Senator Rand Paul (R-KY) has always been a bit of an outlier in the Republican Party. Like his quirky father, Ron Paul, Rand’s politics are motivated first and foremost by Libertarian principles of individual liberty, states rights, and opposition to the concentration of wealth and power in Washington and Wall Street.
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The Paul family’s anti-war and anti-Federal Reserve positions have been a constant source of conflict with the mainstream of the Republican Party, and they’ve been known to speak out against military spending, tax loopholes for big business, and other GOP priorities, often to the party’s detriment.
Sen. Paul’s red state colleagues generally endure those eccentricities, however, because his Libertarian sensibilities also compel him to support Republican efforts to cut debts, end deficits, kill entitlement programs, an slash funding for virtually every other government program they can lay their hands on.
Paul’s deficit hawk principles came in handy during Barack Obama’s presidency, when Republicans citied the massive debt legislation like ObamaCare and bailout packages created as reasons for their opposition to Democratic legislation.
“The kind of spending and debt that Democrats are engaged in,” Senator Mitch McConnell (R-KY) said in 2010, “is like nothing this country has ever seen. And it threatens not only the livelihoods of our children: it threatens our national security and the very safety net Democrats claim they want to protect.”
Fast forward nearly 8 years and one president, and suddenly Sen. McConnell and most of the lawmakers in his party don’t seem so concerned about deficits, debt, or the frivolous spending proposed by President Trump, including his ‘big beautiful wall.’
When Sen. McConnell struck a deal with Senate Minority Leader Chuck Schumer (D-NY) and President Trump earlier this week to fund the government for two years, most Republicans in the House and Senate fell in line. But not Rand Paul.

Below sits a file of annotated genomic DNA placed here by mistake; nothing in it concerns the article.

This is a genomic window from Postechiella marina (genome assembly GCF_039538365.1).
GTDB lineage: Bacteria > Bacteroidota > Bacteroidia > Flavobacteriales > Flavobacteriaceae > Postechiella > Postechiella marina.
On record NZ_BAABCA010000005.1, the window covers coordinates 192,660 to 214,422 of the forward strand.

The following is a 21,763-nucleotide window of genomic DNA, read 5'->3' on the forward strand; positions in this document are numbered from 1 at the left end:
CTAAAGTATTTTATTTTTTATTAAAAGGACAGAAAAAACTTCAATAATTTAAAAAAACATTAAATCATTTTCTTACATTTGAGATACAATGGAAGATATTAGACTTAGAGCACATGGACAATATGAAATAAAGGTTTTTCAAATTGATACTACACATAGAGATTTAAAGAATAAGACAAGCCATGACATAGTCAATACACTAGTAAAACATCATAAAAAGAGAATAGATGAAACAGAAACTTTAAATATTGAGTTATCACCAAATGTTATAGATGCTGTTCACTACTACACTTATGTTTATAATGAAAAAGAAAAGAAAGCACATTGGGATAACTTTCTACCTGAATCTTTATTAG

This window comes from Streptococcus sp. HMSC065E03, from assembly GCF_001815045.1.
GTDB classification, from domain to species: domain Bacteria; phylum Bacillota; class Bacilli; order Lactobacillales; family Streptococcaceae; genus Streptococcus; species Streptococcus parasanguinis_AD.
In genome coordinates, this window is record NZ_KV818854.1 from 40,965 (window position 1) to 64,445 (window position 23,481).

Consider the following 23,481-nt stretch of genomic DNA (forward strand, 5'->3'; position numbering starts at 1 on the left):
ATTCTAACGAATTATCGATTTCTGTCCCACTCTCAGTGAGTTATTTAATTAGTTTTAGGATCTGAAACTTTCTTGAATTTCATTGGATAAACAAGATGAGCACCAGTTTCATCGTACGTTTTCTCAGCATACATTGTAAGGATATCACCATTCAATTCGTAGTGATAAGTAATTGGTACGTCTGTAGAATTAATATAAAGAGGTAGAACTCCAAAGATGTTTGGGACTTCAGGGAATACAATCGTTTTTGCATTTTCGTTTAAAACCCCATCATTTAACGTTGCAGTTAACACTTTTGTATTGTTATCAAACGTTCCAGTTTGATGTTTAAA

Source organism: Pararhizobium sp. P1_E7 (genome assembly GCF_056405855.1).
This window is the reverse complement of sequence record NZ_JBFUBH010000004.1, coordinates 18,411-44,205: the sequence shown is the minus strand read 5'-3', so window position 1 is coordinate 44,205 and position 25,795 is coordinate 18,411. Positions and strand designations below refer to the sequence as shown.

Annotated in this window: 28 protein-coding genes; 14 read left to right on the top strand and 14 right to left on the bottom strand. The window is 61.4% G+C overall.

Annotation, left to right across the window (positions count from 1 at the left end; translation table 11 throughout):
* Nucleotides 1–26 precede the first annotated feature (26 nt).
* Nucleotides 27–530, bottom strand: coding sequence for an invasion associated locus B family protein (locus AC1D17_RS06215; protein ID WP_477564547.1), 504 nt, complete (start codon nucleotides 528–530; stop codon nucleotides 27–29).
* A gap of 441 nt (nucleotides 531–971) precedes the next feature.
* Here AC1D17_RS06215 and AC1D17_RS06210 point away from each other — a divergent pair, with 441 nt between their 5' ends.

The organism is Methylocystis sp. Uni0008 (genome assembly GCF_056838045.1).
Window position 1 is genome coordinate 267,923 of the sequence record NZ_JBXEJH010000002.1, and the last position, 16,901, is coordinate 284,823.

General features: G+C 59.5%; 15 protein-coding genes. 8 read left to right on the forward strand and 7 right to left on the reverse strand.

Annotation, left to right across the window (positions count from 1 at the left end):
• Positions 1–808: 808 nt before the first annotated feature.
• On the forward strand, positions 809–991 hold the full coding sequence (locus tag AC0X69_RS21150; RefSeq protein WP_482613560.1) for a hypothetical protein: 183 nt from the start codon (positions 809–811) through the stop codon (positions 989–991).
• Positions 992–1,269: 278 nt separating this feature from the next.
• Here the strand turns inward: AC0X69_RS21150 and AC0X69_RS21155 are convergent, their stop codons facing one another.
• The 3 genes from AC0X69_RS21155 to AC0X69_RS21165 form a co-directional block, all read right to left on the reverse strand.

“I ran for office because I was very critical of President Obama’s trillion-dollar deficits,” he said in an unexpected speech on the floor of the Senate Thursday afternoon.
“I can’t in all good honesty, in all good faith, just look the other way just because my party is now complicit in the deficits.”
Later he added that the Republican bill is “the very definition of intellectual dishonesty, the very definition of hypocrisy.”
Senator Paul’s speech and amendment maneuver late Thursday threaten to scuttle the deal reached by McConnell and Schumer just hours before the government is set to shut down.
While his 11th hour speech looks and sounds principled and heroic on the surface, Democrats aren’t fooled. Just a few weeks ago, Republicans pressed ahead with a tax cut bill that created windfalls for corporations and Wall Street that will require trillions in new debt to fund. Senator Paul – the same Senator Paul who’s playing the role of deficit hawk martyr today – gleefully supported that bill.
Senator Chris Murphy (D-CT) tweeted the ultimate clap back Thursday while Sen. Paul was still speaking on the senate floor.
Props to Rs who just voted for tax cut that creates $1.5 TRILLION in debt who are now complaining the budget deal increases the debt. Takes guts. Respect.
— Chris Murphy (@ChrisMurphyCT) February 8, 2018
Ouch. To quote Senator Paul himself, this is “the very definition of intellectual dishonesty, the very definition of hypocrisy.”